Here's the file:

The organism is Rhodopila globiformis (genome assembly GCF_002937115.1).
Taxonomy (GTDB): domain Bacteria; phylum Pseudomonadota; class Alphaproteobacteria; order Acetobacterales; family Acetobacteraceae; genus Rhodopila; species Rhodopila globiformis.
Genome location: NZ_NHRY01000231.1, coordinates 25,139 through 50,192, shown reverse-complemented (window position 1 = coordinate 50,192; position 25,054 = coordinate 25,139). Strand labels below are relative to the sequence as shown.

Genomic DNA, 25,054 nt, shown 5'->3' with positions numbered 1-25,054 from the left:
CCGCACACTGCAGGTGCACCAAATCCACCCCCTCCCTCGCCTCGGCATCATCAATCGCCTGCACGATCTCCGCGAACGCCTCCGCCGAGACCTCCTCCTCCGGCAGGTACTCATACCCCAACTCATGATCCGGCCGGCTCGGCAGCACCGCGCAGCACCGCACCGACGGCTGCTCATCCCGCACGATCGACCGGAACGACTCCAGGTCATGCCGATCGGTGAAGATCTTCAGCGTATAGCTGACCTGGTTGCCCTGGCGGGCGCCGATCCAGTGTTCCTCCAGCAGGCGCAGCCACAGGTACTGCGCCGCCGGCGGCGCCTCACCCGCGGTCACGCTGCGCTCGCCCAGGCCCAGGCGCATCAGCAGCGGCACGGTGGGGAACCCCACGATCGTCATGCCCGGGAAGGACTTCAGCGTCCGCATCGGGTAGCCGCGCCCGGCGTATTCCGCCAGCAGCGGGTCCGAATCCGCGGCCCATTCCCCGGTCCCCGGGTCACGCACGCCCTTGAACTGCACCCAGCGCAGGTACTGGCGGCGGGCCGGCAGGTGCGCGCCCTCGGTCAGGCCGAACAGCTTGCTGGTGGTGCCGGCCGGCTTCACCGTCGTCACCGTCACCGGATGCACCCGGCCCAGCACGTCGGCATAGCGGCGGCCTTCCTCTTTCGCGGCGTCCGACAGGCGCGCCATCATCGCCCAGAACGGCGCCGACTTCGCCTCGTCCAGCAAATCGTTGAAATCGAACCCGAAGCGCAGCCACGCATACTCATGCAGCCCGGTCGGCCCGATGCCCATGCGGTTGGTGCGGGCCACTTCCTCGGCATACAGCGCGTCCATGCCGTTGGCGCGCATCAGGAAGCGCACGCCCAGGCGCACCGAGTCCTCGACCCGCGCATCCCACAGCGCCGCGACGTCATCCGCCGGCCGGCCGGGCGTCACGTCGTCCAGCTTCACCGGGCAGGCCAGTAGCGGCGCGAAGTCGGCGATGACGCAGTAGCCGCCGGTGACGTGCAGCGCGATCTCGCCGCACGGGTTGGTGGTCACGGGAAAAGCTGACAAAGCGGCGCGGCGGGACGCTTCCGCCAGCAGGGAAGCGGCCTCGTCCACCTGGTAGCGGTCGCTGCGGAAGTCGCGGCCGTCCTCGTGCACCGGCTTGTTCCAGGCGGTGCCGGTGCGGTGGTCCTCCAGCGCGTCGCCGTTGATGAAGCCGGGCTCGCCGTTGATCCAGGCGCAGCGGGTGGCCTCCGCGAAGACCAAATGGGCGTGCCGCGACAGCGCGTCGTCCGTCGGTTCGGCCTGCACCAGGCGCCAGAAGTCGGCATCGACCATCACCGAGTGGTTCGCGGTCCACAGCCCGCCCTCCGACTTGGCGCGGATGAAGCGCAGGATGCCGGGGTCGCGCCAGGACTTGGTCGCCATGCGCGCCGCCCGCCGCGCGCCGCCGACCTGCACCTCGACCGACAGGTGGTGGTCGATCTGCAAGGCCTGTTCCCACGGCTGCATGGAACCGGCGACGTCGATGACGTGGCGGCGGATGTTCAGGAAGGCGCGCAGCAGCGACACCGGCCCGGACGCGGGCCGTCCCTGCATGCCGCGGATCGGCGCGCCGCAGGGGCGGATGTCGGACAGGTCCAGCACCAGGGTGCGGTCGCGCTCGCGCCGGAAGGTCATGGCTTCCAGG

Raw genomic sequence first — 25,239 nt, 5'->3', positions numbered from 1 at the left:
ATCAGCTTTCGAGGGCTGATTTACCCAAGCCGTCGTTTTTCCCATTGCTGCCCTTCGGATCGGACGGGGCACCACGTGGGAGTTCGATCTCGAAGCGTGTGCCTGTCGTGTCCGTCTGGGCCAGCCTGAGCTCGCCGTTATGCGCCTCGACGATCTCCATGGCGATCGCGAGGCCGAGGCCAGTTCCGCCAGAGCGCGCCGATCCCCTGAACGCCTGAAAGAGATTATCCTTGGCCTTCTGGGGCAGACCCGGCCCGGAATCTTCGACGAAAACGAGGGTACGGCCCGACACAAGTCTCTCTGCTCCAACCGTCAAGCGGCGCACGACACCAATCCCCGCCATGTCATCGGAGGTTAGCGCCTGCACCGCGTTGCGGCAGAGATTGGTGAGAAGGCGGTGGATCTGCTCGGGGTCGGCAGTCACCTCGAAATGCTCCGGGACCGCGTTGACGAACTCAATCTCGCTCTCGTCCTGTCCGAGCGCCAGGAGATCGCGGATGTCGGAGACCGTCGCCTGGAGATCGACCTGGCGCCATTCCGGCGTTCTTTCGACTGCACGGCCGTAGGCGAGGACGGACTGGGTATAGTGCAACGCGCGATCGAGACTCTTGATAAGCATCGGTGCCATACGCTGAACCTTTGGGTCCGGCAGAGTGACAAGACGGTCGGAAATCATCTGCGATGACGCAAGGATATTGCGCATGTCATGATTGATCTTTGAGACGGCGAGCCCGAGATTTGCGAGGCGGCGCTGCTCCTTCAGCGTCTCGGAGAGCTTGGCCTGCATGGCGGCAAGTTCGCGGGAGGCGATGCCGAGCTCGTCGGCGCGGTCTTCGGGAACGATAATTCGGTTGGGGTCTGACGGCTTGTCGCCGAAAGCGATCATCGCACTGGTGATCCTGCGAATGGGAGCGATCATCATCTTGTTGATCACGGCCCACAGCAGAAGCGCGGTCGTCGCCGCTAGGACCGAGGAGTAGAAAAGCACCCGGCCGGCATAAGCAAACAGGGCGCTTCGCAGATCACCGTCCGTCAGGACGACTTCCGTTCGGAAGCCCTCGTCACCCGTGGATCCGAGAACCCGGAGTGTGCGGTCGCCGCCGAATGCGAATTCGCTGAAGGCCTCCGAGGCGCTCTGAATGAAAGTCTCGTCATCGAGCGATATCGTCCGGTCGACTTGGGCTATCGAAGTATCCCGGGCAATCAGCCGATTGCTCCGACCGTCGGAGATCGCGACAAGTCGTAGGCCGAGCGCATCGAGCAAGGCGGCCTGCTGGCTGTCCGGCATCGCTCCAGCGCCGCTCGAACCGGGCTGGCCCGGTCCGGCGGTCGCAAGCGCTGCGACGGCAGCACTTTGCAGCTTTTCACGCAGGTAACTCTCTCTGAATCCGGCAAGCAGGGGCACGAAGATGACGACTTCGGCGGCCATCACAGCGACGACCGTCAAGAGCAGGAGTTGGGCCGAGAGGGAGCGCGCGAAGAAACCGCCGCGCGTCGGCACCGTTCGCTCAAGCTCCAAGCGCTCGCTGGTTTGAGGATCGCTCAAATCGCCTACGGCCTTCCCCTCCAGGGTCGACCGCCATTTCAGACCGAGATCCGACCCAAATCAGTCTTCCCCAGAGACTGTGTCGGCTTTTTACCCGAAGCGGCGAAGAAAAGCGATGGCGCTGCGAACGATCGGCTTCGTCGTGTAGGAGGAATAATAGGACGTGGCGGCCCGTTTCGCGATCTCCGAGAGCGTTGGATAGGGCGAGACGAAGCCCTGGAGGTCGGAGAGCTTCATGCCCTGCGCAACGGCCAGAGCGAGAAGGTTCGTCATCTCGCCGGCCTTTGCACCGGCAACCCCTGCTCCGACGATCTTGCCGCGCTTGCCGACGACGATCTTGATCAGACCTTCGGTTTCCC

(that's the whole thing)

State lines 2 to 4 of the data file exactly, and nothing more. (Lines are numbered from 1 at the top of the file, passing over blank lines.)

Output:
Taxonomy (GTDB): domain Bacteria; phylum Pseudomonadota; class Alphaproteobacteria; order Acetobacterales; family Acetobacteraceae; genus Rhodopila; species Rhodopila globiformis.
Genome location: NZ_NHRY01000231.1, coordinates 25,139 through 50,192, shown reverse-complemented (window position 1 = coordinate 50,192; position 25,054 = coordinate 25,139). Strand labels below are relative to the sequence as shown.

Genomic DNA, 25,054 nt, shown 5'->3' with positions numbered 1-25,054 from the left: